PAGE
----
Nothing about this account seems to be unclear, nor does it challenge the more basic, definitional account of a woman or the term “woman”. This account only gives us good reason to think that language is complex and that terms can be used with narrower extensions and have varying connotations for speakers in different times, cultures and contexts. Language can be confusing. That’s not a new revelation.

So while I grant that some uses of the terms ‘man’ and ‘woman’ can involve culture, there are still other uses that do not. In fact, it seems to me that the most basic and shared conception of men and women is one that has nothing to do with culture and is restricted to sex. Bettcher seems to miss this fact, thinking that we mean or refer to the same thing each time we use the terms ‘men’ or ‘women’. But we don’t. That should be obvious.

I submit that the definitional account remains unscathed by this philosopher.


    • Why would I turn to Gagnon for matters concerning potency and act? Or any of the other relevant philosophical matters here?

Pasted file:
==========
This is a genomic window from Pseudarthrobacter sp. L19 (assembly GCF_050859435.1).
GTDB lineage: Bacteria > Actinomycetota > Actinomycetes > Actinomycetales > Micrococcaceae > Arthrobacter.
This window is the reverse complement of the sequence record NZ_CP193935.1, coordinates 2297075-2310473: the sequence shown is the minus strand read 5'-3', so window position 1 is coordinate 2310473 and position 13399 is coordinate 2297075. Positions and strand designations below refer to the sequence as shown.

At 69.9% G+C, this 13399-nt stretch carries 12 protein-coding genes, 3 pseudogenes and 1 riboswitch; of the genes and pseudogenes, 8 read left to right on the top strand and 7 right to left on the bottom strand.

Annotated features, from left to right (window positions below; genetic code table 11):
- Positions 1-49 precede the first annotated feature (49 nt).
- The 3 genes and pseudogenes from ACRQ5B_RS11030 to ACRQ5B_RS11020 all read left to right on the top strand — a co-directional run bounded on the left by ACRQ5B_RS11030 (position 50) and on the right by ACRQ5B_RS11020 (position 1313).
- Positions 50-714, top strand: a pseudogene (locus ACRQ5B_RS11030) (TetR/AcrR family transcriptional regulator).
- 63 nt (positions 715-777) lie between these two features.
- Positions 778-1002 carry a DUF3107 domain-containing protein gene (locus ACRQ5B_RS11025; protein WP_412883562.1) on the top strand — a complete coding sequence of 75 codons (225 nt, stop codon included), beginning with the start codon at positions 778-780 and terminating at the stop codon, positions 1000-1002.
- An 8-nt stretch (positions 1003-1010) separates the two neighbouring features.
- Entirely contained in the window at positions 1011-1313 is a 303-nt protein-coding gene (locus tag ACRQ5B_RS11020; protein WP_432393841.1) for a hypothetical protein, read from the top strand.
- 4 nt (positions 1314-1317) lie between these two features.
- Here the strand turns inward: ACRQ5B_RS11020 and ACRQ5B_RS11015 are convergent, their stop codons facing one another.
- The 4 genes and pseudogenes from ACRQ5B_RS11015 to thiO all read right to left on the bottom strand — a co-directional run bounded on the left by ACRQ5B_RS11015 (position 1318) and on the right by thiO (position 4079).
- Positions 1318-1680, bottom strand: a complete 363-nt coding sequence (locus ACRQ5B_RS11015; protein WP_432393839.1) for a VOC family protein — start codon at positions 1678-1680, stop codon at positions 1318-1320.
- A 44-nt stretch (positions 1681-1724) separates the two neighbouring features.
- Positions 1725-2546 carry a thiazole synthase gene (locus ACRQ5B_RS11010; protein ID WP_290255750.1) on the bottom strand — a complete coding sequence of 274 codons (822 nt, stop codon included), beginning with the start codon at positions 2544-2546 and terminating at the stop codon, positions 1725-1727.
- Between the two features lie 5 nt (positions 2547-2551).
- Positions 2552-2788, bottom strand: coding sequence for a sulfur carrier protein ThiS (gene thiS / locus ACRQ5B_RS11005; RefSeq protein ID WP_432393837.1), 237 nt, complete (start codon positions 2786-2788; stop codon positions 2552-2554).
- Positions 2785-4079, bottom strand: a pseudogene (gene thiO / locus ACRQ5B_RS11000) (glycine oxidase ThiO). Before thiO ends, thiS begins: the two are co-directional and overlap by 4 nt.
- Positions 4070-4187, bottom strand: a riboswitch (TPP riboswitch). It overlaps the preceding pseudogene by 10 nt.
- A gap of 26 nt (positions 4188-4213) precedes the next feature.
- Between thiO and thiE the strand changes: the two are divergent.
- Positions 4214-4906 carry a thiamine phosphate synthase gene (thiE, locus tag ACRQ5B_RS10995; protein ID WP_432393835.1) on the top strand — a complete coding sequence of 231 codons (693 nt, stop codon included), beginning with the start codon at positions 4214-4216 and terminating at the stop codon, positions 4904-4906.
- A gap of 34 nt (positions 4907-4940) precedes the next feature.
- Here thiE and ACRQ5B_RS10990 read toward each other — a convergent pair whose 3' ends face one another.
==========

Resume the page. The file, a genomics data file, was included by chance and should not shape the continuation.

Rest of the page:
1. Crazy me. I thought the identifying markers that determine gender were the arrangement of chromosomes. You can put a plaid skirt on a Scot and he’s still a he. You can put a pant suit and tie on a Gucci model and a simple blood test will still confirm she is a she. The problem isn’t in how we identify or define gender – that is established in biology. No, the problem is disordered, mis-wired brains. It’s also called mental illness. But in this touchy-feely age one can expect some blow back for pointing that out. I think this derailment was birthed with the 1980s campaign – ‘you’re okay – I’m okay’.

    • You probably wouldn’t because you don’t seem to care much about truth, but for those who wish to reason according to the Truth, Feser is a Thomist/Aristotelian therefore he never suggests a role for Scripture in his philosophical epistemology. In point of fact he can’t or else he wouldn’t be what he is.

      As you’re surely aware epistemology, metaphysics and ethics are not independent of one another but influence each other. Thus because Feser’s epistemology begins in the intellectual sewer of unaided, allegedly autonomous human reason we may confidently conclude his metaphysic is also inevitably crap.

      Again not that you care, but some of your readers may.